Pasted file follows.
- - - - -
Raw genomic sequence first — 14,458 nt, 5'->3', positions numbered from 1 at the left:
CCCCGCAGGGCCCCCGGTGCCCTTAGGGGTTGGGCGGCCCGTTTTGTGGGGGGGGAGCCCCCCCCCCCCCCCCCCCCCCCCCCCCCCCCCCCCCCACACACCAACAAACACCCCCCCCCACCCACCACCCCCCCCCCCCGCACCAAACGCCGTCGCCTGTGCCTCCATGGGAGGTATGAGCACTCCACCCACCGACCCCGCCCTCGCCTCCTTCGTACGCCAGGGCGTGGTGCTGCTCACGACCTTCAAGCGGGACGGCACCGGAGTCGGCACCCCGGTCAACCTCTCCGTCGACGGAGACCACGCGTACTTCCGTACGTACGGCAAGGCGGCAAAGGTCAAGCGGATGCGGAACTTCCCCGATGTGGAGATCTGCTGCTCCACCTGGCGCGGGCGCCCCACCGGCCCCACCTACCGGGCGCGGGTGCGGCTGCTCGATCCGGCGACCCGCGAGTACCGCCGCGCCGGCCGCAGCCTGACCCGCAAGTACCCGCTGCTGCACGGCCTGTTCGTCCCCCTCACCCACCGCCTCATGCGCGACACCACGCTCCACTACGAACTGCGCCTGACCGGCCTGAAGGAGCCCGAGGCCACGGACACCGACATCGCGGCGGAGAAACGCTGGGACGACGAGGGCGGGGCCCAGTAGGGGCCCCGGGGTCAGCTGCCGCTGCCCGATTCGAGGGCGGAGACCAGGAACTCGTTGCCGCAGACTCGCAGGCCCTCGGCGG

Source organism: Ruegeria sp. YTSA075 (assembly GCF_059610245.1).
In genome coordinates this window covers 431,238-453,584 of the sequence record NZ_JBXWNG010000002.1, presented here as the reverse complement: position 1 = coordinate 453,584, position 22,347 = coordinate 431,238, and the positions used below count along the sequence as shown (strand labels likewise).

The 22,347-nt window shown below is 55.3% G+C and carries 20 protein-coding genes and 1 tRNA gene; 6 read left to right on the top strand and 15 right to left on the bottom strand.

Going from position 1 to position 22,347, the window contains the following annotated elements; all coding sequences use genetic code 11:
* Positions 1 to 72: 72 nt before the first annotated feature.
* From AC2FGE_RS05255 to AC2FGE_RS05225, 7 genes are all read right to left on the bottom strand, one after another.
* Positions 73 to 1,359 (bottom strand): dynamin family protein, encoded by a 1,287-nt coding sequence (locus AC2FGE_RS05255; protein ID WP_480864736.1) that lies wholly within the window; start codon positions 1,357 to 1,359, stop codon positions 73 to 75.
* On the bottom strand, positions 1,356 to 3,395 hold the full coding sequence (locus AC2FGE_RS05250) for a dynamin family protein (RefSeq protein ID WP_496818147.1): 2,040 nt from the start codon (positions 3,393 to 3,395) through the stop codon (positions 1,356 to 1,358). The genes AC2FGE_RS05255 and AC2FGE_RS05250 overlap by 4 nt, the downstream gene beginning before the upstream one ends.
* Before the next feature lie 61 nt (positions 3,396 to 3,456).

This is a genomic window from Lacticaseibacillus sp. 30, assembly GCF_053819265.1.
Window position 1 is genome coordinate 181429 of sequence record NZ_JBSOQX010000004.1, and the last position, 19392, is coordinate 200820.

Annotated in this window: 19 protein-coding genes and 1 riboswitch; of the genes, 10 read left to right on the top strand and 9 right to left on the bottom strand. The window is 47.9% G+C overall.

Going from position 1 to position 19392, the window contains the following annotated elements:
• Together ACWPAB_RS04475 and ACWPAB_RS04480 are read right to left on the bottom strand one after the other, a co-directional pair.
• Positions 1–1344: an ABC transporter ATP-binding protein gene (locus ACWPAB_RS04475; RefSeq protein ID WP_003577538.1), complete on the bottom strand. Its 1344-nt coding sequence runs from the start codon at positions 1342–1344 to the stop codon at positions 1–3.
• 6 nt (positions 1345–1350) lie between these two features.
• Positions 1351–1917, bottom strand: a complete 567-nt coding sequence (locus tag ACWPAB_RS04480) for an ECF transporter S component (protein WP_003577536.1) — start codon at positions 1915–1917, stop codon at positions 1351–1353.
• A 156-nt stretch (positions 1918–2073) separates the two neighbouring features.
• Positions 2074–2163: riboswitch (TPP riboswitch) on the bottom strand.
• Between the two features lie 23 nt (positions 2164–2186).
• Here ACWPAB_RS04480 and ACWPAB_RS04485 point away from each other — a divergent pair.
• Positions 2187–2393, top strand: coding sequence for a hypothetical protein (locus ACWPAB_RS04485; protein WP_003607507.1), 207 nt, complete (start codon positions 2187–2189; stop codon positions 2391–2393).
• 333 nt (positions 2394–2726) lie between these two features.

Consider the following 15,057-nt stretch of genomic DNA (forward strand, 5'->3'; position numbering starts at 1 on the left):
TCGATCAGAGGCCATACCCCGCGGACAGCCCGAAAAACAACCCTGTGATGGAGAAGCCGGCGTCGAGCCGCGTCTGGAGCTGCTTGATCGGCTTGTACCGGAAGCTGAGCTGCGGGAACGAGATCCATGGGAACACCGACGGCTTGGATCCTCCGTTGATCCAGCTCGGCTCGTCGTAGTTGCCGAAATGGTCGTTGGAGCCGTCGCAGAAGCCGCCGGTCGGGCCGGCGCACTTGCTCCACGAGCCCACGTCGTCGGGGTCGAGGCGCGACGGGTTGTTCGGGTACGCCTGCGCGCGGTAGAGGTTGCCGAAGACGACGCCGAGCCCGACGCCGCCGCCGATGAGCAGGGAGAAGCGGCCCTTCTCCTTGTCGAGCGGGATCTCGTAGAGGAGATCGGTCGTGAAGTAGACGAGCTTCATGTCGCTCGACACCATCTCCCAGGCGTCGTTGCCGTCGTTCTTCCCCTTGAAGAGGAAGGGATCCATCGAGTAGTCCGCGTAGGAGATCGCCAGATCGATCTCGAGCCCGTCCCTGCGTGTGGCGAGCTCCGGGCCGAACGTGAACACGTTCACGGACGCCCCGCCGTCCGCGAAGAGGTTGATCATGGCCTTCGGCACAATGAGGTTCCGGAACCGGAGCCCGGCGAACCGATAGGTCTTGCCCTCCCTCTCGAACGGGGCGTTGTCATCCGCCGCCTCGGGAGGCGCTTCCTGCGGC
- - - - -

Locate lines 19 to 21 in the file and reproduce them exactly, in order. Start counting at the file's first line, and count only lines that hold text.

• Positions 1351–1917, bottom strand: a complete 567-nt coding sequence (locus tag ACWPAB_RS04480) for an ECF transporter S component (protein WP_003577536.1) — start codon at positions 1915–1917, stop codon at positions 1351–1353.
• A 156-nt stretch (positions 1918–2073) separates the two neighbouring features.
• Positions 2074–2163: riboswitch (TPP riboswitch) on the bottom strand.